• 14. Classroom Materials For Reading Assessment 2.From:Read,Write,Think.
  • 15. Classroom Materials For Reading Assessment3. Sentence frames for quick summary assessments of reading comprehension.Q & A for Main Idea and Supporting Details of a non-fiction textQ: What is the topic of this article/report/paragraph/section?A: The topic of this __________________ is ___________________.Q: What is this paragraph/section/selection/article/report mainly about?A: It is mainly about __________________.A: This _________________ focuses on ___________________.A: This ______________ is primarily about ________________.A: This ______________ addresses the topic of/reasons for _________.Q: What is the author’s main idea/point?A: The author’s main idea/point is that __________________.Q: What is/are the most important detail(s) in this paragraph/section?A: One important detail in this paragraph/section is _______________.A: An essential detail in this paragraph/section is .A: Another significant detail in this paragraph/section is ____________. From:A: The most critical/vital detail in this paragraph/section is __________. KateA: An interesting but nonessential detail in this paragraph/section is ___ Kinsella
  • 16. Recommendations for Assessment and Closing Remarks All of the readings seem to agree on several points about readingassessment. Assessment should be varied, authentic, andmultidimensional. It should be frequent, regular, and ongoing.Assessment should be collaborative, shared, and reflective. Assessmentshould help students set goals, guide instruction and pacing, anddemonstrate student growth and achievement. It should bedevelopmentally and culturally appropriate. To summarize, we know thereare many types of assessment to choose from, and it’s our job as teachersto pick the assessments that will be the most meaningful to our students,will provide us with the most accurate details of student development, andwill help students identify their strengths.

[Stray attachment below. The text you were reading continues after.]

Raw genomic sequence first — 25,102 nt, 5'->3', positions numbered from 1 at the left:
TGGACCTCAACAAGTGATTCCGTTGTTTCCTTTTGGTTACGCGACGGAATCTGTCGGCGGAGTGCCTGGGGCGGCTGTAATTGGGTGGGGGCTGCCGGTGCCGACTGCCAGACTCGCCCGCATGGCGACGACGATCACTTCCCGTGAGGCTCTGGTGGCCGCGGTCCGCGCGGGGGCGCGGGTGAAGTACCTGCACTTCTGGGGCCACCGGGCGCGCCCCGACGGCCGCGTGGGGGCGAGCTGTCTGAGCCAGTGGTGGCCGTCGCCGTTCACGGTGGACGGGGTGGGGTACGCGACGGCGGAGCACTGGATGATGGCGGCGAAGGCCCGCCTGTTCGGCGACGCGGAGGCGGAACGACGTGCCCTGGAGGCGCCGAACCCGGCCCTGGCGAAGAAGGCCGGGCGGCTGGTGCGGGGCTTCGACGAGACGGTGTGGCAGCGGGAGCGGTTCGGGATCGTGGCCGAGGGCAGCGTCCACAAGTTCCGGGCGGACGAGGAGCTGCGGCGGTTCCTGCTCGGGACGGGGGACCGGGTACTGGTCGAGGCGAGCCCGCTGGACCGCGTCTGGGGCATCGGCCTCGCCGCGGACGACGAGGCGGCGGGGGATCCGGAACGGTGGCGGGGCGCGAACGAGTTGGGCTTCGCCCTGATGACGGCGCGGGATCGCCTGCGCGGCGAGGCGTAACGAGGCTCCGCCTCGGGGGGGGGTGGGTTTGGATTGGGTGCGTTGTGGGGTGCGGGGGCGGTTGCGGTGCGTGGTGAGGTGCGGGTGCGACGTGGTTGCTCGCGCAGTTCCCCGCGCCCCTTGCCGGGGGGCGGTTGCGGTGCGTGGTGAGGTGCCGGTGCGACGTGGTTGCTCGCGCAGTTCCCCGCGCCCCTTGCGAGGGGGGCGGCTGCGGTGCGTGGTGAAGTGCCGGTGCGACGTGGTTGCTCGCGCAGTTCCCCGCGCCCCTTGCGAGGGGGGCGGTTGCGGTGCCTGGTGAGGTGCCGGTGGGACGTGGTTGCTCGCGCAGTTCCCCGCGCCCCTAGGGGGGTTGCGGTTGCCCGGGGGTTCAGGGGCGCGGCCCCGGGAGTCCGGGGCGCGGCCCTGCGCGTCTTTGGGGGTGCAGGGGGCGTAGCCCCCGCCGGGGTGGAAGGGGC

• 17. Recommendations for Assessment Materials and Closing Remarks Assessment materials are necessary for turning any readingdevelopment task into a reading assessment. Checklists and rubrics help makeexpectations clear to students from the start. These materials can also helpstudents get a more tangible grasp on their own progress, help with goalsetting, and help with developing metacognitive skills and strategies.Assessment materials should be varied and easily understood by students.They should be appropriate for the age and acquisition level for the students.Pair assessment rubrics and checklists with clearly written directions and thenkeep track of student growth through longitudinal records, charts, andportfolios.
  • 18. “The end of all education should surely be service to others.” -Cesar Chavez
  • 19. Thank you for your attention! Questions, comments, ideas…